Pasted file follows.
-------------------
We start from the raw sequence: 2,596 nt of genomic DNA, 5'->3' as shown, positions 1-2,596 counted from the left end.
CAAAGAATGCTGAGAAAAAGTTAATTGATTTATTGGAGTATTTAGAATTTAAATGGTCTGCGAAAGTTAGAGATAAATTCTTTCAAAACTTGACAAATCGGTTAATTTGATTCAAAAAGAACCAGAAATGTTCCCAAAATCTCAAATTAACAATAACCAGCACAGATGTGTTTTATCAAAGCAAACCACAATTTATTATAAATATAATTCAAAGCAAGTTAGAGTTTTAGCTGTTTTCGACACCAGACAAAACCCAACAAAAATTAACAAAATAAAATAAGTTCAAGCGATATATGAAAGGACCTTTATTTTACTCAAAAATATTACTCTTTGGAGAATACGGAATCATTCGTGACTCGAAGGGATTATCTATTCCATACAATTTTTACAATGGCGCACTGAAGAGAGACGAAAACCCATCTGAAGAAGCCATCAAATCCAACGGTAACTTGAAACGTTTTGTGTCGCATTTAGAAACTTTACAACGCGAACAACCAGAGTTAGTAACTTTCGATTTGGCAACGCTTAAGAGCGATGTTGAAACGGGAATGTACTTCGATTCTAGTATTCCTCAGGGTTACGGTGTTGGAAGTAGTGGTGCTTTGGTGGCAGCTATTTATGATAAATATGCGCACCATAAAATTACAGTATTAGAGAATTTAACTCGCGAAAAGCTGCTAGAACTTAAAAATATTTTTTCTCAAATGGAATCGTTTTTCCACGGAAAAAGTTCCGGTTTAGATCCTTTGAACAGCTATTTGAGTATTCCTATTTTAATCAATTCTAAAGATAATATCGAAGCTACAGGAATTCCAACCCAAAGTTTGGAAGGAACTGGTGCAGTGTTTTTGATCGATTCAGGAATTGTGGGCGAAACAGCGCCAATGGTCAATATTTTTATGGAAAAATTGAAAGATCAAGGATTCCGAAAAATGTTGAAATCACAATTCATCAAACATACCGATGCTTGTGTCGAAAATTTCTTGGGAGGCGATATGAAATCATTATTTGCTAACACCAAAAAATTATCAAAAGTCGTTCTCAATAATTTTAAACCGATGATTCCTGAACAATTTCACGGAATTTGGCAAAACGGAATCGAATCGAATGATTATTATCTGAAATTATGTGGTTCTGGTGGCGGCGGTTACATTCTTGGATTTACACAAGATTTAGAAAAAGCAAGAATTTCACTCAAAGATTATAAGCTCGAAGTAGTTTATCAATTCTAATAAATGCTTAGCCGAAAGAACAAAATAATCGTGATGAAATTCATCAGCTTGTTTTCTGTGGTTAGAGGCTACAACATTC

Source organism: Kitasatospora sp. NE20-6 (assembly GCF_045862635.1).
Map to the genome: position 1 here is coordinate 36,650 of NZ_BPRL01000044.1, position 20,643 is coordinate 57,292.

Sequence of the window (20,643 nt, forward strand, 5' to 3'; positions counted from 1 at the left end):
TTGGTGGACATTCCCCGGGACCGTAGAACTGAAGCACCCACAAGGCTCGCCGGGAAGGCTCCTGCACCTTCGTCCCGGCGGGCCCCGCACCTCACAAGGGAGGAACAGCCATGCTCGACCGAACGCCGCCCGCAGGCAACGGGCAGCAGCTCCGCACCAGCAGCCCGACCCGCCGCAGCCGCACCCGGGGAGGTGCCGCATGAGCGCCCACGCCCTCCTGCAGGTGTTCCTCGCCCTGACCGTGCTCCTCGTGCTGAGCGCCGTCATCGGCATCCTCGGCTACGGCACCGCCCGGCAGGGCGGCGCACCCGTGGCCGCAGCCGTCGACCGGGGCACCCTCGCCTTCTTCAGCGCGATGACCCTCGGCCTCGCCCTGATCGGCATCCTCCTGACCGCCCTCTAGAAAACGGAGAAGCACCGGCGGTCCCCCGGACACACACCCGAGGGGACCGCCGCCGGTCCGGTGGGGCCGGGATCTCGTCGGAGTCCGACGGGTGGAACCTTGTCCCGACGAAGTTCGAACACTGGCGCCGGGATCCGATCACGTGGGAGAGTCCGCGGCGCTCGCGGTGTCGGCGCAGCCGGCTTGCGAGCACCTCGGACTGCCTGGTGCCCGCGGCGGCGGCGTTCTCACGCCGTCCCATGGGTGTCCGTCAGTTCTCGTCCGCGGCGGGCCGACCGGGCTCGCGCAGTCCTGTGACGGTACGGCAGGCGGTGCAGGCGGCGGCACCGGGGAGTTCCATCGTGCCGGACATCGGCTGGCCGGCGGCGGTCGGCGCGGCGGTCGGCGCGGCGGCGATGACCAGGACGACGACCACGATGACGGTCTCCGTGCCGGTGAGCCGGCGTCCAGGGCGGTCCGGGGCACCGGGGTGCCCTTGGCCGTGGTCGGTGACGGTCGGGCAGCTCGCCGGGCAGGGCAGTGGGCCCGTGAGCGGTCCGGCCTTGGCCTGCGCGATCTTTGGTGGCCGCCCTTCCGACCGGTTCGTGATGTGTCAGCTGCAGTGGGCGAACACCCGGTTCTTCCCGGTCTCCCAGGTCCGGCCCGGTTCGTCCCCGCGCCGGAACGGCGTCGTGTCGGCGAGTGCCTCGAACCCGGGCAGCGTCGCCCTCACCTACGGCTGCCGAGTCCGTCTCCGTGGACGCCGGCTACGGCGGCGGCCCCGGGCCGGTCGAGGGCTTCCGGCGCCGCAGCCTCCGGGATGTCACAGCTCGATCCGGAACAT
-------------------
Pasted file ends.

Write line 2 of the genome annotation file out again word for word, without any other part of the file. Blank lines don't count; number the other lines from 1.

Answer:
CAAAGAATGCTGAGAAAAAGTTAATTGATTTATTGGAGTATTTAGAATTTAAATGGTCTGCGAAAGTTAGAGATAAATTCTTTCAAAACTTGACAAATCGGTTAATTTGATTCAAAAAGAACCAGAAATGTTCCCAAAATCTCAAATTAACAATAACCAGCACAGATGTGTTTTATCAAAGCAAACCACAATTTATTATAAATATAATTCAAAGCAAGTTAGAGTTTTAGCTGTTTTCGACACCAGACAAAACCCAACAAAAATTAACAAAATAAAATAAGTTCAAGCGATATATGAAAGGACCTTTATTTTACTCAAAAATATTACTCTTTGGAGAATACGGAATCATTCGTGACTCGAAGGGATTATCTATTCCATACAATTTTTACAATGGCGCACTGAAGAGAGACGAAAACCCATCTGAAGAAGCCATCAAATCCAACGGTAACTTGAAACGTTTTGTGTCGCATTTAGAAACTTTACAACGCGAACAACCAGAGTTAGTAACTTTCGATTTGGCAACGCTTAAGAGCGATGTTGAAACGGGAATGTACTTCGATTCTAGTATTCCTCAGGGTTACGGTGTTGGAAGTAGTGGTGCTTTGGTGGCAGCTATTTATGATAAATATGCGCACCATAAAATTACAGTATTAGAGAATTTAACTCGCGAAAAGCTGCTAGAACTTAAAAATATTTTTTCTCAAATGGAATCGTTTTTCCACGGAAAAAGTTCCGGTTTAGATCCTTTGAACAGCTATTTGAGTATTCCTATTTTAATCAATTCTAAAGATAATATCGAAGCTACAGGAATTCCAACCCAAAGTTTGGAAGGAACTGGTGCAGTGTTTTTGATCGATTCAGGAATTGTGGGCGAAACAGCGCCAATGGTCAATATTTTTATGGAAAAATTGAAAGATCAAGGATTCCGAAAAATGTTGAAATCACAATTCATCAAACATACCGATGCTTGTGTCGAAAATTTCTTGGGAGGCGATATGAAATCATTATTTGCTAACACCAAAAAATTATCAAAAGTCGTTCTCAATAATTTTAAACCGATGATTCCTGAACAATTTCACGGAATTTGGCAAAACGGAATCGAATCGAATGATTATTATCTGAAATTATGTGGTTCTGGTGGCGGCGGTTACATTCTTGGATTTACACAAGATTTAGAAAAAGCAAGAATTTCACTCAAAGATTATAAGCTCGAAGTAGTTTATCAATTCTAATAAATGCTTAGCCGAAAGAACAAAATAATCGTGATGAAATTCATCAGCTTGTTTTCTGTGGTTAGAGGCTACAACATTC